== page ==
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Posts Tagged ‘manger’

nativity scene with childrenIf you went to church as a kid, you know that the Baby Jesus was born in a manger because there was no room for them at the inn. Many of us have been in those Christmas pageants, where one of the girls got to play Mary (coveted role) while another girl had to play Joseph  with a fake beard and they walked across the stage from inn to inn asking for a place to stay because, after all, Mary was preggers. All the innkeepers shook their heads no until one nice one agreed to put them up in the stable (or was it a cave–biblical scholarship is mixed on this minor point).  But then, voila, baby appears in a soft bed of hay with a pretty blue blanket.

While in Bethlehem, she went into labor and gave birth to her firstborn son. She wrapped the baby in a blanket and laid Him in a feeding trough because the inn had no room for them. [Luke 2:6b-7, The Voice]

But really, don’t we all know, having a baby in a stable could not have been a picnic. And don’t we wonder, did Joseph help Mary through her labor, telling her to breathe rhythmically? I doubt it. There may have been a midwife, but we will never know this part of the story. It’s been sanitized over the years and honestly, by the men who wrote it. Back in those days, having babies was woman’s work.

Did Mary wonder? First a bright, slightly overwhelming Angel comes to her with the big news that she’s having a baby by the touch of God and then, her world begins a slow crumbling until her ends up in a strange city, pregnant, with not even a bed to give birth to this wunderkind. Oh yes, Mary had lots to ponder in her heart [Luke 2:19].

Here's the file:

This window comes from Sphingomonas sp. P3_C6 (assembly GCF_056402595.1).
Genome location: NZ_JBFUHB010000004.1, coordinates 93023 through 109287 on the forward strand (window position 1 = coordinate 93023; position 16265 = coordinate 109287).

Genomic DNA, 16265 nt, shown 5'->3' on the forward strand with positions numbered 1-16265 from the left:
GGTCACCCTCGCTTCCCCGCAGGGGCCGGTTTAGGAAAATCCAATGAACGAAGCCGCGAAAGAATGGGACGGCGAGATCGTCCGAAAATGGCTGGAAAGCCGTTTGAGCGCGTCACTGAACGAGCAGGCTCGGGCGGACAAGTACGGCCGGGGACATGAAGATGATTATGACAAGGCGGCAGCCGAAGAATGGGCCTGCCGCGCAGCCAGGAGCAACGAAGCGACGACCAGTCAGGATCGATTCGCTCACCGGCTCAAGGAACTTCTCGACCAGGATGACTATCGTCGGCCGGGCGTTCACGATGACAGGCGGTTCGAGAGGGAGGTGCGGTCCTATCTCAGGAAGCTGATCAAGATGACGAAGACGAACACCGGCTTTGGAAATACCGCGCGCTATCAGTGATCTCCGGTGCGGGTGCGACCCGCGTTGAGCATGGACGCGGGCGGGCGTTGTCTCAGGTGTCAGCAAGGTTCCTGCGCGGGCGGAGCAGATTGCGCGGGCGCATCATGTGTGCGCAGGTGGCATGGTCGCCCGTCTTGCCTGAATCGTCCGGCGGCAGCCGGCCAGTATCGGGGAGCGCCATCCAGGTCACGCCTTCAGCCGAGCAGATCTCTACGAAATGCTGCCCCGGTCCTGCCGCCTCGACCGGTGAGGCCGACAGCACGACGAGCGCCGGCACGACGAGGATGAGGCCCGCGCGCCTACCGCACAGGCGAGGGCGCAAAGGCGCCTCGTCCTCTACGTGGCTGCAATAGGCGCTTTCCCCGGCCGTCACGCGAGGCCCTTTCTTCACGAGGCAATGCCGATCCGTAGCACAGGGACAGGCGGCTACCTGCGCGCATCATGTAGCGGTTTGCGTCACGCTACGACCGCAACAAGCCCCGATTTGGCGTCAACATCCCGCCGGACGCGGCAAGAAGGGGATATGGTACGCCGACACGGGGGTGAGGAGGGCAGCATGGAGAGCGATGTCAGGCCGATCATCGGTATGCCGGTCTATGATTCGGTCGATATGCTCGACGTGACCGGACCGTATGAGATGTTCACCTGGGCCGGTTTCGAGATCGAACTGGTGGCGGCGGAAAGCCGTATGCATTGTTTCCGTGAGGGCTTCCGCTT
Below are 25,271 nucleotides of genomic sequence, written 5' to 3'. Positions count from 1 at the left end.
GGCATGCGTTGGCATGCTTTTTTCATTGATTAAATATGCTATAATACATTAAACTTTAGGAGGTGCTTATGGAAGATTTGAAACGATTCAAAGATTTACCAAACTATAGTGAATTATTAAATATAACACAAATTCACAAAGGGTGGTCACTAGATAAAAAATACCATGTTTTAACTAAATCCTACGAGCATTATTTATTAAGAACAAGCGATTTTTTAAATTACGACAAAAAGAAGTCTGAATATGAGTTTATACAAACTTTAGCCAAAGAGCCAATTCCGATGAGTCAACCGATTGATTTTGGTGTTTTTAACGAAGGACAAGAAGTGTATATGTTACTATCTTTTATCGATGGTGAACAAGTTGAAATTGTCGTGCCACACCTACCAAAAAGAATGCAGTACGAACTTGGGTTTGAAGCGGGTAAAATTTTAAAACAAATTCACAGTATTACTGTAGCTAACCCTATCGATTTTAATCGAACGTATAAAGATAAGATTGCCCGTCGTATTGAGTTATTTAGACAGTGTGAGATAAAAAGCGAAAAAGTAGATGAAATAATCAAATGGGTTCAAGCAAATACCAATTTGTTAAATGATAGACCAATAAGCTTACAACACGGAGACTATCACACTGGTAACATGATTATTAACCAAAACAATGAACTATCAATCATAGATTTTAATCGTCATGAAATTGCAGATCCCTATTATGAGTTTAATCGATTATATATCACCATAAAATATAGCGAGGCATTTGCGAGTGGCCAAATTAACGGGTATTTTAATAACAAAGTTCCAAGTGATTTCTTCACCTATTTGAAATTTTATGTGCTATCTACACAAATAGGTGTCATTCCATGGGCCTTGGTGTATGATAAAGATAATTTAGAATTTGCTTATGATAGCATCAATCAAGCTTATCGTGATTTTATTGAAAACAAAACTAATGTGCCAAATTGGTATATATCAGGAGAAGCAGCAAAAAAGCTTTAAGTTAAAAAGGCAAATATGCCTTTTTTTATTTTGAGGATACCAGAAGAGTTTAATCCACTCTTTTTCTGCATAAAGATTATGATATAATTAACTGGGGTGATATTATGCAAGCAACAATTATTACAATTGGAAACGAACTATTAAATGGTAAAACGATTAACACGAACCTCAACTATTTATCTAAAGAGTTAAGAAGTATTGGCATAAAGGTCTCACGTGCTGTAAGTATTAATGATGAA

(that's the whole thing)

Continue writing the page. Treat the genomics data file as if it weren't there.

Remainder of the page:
I can imagine that throughout the time of her pregnancy and the birth of her son, she was feeling ostracized from her community and her family. I doubt very seriously that anyone around her (except for Elizabeth who lived in a different city altogether), believed Mary was the anointed mother of the Messiah.

There was no room for this story as it was happening.

All she had was a prophecy, a promise, a supernatural appearance, and a dream to hold on to through their trials. They were homeless and alone. They were poor and without many resources.

soylent greenWhen the phrase “no room” came to me, outside of the Bethlehem story, I remembered the science fiction movie, Soylent Green, a film that was loosely based on Harry Harrison’s novel, “Make Room! Make Room!” :  a civilization gone mad, over-populated and consuming green wafers made from– (well, you should watch the movie or read the book). There was little room for anything or anyone. No room for human caring, no room for individualism, no room for random acts of kindness. Nothing, just survival: food, shelter & clothing. Is it too much to ask?

But are we doing much better? Have we such busy lives that there is no room? Have I? Is my schedule so packed that there’s no room for the unexpected need, the human soul in distress, the unforeseen incident or meeting? Am I turning away a Mary or a Joseph because I am too busy? Am I turning them away because I am protecting my own little half acre? Really? No room?

Who am I in the real Christmas story played out every day?

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